Inside Google’s Plan to Salvage Its Stadia Gaming Service by Hugh Langley for Business Insider (subscription required); Apple News+ link
When Google announced last year that it was shutting down its internal gaming studios, it was seen as a blow to the company’s big bet on video games. Google, whose Stadia cloud service was barely more than a year old, said it would instead focus on publishing games from existing developers on the platform and explore other ways to bring Stadia’s technology to partners.
Since then, the company has shifted the focus of its Stadia division largely to securing white-label deals with partners that include Peloton, Capcom, and Bungie, according to people familiar with the plans.
Google is trying to salvage the underlying technology, which is capable of broadcasting high-definition games over the cloud with low latency, shopping the technology to partners under a new name: Google Stream.
Yours truly, last year:
Google’s own studio didn’t even last two years.
Google hired former Head of Sony Santa Monica, Shannon Studstill, not even one year ago.
This is, unfortunately, not surprising. The clock is ticking for Stadia on the whole. Real glad I got a controller and Chromecast for free late last year. When Google is practically handing out hardware, you know the end is near.
None of these rumors are surprising in the least. The technology powering Stadia is good. I was impressed when I got a Stadia set-up in late 2020 for free.
On a wired connection, they all felt rock solid. It’s no secret that I have been skeptical of game streaming’s ability to perform soundly. Color me impressed.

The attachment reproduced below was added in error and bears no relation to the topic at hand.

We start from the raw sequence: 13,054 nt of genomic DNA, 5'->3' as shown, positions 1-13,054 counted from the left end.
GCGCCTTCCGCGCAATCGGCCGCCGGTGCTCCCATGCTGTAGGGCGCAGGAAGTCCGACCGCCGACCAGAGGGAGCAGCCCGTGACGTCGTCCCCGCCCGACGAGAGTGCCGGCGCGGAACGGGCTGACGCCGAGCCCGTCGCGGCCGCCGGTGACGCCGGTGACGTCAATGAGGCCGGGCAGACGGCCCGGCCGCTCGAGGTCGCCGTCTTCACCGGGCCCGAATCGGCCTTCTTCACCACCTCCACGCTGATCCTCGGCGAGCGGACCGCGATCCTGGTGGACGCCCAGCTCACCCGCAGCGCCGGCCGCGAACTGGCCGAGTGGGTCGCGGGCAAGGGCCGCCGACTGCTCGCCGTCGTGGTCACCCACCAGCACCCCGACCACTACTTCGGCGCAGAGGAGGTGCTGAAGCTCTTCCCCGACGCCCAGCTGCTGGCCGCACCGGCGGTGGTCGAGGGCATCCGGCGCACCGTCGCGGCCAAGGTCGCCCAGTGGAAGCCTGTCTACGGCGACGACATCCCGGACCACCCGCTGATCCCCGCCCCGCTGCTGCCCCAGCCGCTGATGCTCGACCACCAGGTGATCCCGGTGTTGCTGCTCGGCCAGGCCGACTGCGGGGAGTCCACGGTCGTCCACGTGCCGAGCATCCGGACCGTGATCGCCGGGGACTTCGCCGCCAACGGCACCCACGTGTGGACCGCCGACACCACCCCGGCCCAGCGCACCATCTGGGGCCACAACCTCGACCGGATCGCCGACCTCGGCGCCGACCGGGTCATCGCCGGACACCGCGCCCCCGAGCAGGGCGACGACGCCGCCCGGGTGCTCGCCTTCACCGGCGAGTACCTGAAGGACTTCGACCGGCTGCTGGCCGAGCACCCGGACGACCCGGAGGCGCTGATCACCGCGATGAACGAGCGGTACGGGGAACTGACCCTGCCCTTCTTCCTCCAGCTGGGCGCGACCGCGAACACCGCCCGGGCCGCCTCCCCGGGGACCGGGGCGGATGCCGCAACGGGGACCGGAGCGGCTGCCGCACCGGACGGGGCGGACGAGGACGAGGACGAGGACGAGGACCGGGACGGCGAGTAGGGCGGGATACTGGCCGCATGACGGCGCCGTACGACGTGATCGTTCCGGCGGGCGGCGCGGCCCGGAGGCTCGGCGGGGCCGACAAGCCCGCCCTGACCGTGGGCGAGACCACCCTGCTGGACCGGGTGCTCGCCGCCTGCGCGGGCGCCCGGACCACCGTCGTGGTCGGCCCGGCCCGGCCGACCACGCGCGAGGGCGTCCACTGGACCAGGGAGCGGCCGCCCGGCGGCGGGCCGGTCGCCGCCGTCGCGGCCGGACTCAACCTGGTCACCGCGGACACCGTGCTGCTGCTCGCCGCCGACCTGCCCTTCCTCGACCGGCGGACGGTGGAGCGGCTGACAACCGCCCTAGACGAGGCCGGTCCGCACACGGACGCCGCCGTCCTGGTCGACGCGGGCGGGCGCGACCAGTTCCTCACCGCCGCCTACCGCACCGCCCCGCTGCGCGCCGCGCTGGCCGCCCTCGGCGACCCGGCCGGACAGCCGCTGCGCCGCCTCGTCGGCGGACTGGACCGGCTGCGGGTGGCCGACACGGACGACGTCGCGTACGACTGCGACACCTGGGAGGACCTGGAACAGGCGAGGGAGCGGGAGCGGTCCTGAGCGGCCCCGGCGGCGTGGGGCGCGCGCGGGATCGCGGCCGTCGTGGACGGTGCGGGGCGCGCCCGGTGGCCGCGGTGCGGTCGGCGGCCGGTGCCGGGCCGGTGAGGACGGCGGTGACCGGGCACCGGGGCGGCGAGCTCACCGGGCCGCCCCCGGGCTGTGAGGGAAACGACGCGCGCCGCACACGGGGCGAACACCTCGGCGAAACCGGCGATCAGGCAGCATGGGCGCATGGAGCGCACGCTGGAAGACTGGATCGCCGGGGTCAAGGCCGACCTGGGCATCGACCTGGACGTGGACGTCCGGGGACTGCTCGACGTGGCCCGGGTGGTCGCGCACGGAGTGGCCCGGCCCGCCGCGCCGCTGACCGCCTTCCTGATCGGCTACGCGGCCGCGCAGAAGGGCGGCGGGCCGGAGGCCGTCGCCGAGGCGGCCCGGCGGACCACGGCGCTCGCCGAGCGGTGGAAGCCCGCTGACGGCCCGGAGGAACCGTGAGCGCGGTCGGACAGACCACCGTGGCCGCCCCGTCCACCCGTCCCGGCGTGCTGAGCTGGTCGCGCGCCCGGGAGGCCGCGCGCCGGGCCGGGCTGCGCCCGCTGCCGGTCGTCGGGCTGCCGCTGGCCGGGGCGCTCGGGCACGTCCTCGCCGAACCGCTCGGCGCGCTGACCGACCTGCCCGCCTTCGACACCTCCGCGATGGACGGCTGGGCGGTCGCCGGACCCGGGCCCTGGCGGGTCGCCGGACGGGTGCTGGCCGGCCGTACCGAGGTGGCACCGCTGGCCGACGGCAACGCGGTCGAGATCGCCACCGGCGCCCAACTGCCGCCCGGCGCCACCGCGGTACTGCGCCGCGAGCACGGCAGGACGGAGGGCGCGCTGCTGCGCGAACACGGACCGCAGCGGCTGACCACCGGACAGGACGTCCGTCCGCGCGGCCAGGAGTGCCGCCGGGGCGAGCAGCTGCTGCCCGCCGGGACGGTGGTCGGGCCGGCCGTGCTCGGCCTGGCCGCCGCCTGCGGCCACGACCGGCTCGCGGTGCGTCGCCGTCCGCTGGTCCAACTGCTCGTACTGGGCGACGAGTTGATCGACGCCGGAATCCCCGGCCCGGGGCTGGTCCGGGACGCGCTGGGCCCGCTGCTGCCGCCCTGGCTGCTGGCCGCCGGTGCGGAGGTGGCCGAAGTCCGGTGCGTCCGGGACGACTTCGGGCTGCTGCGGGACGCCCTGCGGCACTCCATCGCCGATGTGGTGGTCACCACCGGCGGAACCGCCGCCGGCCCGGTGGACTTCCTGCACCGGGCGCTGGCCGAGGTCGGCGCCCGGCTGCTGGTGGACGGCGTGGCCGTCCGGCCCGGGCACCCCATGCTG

In a precision platformer like Celeste I didn’t notice any perceptible latency when using a wired connection. Over Wi-Fi on my iPhone, Celeste just off enough that I’d have to adapt to its off kilter timing…
Stadia is better than I thought. Game streaming impresses me just as much as it did when I played Just Cause 3 on my Vita for guide work while at my girlfriend’s (now wife) house. The technology is cool, convenient, and additive. It’s nowhere near replacing dedicated hardware for myself, but I am curious to see where it goes from here.
In all honesty, the Stadia controller has sat in a drawer since then. All the games I play are on other platforms and it’s one less subscription for me.
Google is trying to extract as much value from it as it can. Internally, some employees have floated the idea of using Google’s technology for nongaming purposes, such as 3D modeling and other high-intensity tasks that could be performed over the cloud.
Shopping the tech around outside of gaming is the right move to salvage any value out of Stadia’s corpse. Google spent who knows how much money building the technology behind Stadia. While they may kill off the gaming subscription and service someday, it does not mean that the servers and programming that make it all possible have to be shut down. Streaming is going to become table stakes for game companies, just like it has become for music, TV and film. Each company will have their own subscription and library—heck, EA, Ubisoft, Microsoft, Amazon, Sony, and Netflix already do! It makes sense for Google to shop their own system around.
Last year, Google entered conversations with Peloton to be a back-end provider for games running on the fitness company’s bikes, three people familiar with the situation said. Peloton unveiled the first of those games, titled “Lanebreak,” in summer and ran a closed demo late last year that was supported by Google’s technology.